New 'Open Rotor' Engine Concept Might Cut Aviation Emissions by 20%

The un-ducted engine could be revived to help the aviation industry fight climate change.
Chris Young
Open rotor engine concept illustrationSafran Group

Franco-American aerospace company CFM is developing an "Open Rotor" engine, or propfan, that could cut the aviation industry's emissions by up to 20 percent, a report by The Drive explains.

The idea originated with engine builder Safran — the French side of the aerospace firm — building a prototype to test the idea for a new un-ducted engine in 2017.

For Safran's prototype, the engine's blades were exposed to the air, with several adjustable stators enabling smoother airflow.

Using non-ducted fans allowed Safran to develop an engine with a larger fan surface area, making it more fuel-efficient.

Since that time, CFM has further developed the concept. The latest iteration of the open rotor engine has a single fan blade and a variable geometry stator placed behind the fan, making the new concept much quieter — Sarfran's prototype noise levels were compared to that of a turbofan.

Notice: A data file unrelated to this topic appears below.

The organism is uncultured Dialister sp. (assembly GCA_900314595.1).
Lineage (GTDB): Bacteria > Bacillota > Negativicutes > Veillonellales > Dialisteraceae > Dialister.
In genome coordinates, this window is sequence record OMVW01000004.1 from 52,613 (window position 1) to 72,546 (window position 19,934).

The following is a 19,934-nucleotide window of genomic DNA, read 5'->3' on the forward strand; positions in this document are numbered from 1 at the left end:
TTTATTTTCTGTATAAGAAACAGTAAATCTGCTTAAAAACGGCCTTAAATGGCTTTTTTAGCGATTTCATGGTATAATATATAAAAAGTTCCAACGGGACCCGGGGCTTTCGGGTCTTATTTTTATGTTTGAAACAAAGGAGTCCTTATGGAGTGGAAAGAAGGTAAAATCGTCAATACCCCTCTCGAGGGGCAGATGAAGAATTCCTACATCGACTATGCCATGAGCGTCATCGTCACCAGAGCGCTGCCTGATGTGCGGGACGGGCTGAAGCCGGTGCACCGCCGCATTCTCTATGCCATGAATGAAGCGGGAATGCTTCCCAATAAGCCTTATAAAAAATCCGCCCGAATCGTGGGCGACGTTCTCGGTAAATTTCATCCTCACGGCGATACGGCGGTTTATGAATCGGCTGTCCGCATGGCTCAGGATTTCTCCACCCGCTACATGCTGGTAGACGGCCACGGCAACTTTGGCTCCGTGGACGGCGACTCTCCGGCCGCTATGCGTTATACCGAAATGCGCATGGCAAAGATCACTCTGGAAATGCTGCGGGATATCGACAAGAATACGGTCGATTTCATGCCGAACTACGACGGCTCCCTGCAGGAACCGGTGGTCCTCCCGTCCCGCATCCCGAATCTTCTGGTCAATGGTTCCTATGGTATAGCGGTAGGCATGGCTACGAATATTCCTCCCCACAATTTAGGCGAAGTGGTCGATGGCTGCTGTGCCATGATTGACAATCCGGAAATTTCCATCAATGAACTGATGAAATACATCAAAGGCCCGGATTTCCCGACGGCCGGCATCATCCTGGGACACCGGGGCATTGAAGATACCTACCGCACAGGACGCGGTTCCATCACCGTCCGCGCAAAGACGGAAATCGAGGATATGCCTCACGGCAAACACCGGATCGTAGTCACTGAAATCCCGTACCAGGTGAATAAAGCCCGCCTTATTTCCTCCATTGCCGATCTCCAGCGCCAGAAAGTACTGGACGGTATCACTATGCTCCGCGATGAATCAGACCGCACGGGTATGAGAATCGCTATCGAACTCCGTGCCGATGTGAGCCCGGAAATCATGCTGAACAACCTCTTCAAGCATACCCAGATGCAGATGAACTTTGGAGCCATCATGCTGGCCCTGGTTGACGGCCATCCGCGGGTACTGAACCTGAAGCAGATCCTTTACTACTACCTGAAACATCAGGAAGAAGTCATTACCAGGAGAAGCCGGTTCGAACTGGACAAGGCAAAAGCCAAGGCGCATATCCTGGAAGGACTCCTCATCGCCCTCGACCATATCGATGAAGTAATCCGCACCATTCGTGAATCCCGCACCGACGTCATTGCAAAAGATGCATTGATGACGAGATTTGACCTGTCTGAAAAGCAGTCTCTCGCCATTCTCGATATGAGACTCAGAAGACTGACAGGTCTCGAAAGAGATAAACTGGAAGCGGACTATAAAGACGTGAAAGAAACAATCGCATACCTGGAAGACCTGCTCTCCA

Reviving the propfan to boost fuel efficiency

The firm says its design could produce approximately a 20 percent reduction in fuel consumption and emissions, all while maintaining a similar level of thrust to a ducted fan equivalent, as seen on most commercial aircraft.

Propfans were first experimented with as a potential response to the oil crisis in the 1970s, due to their ability to boost fuel efficiency. Though they never gained traction in mass-scale commercial flight, new aviation climate change regulations mean that such a design may one day be adopted at a wider scale.

Other steps by the aviation industry to curb emissions include Boeing's commitment to using 100 percent sustainable fuel by 2030 and Rolls-Royce's sustainable fuel engine tests.

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The un-ducted engine isn't the only innovation Safran is currently working on. The French company's electric motors, called ENGINeUS, are being tested for VoltAero's new e-plane. Its hybrid propulsion and drive system is also being utilized by Bell Nexus to develop an eVTOL aircraft that could become Uber's first flying taxi.

CFM has made sure to stress that its "Open Rotor" engine concept, developed as part of its Revolutionary Innovation for Sustainable Engines (RISE) program, still needs a lot more research before it can be considered for production.

In the meantime, the other half of the trans-Atlantic CFM, General Electric Aviation, is hard at work on the world's largest, most powerful jet engine, the GE9X.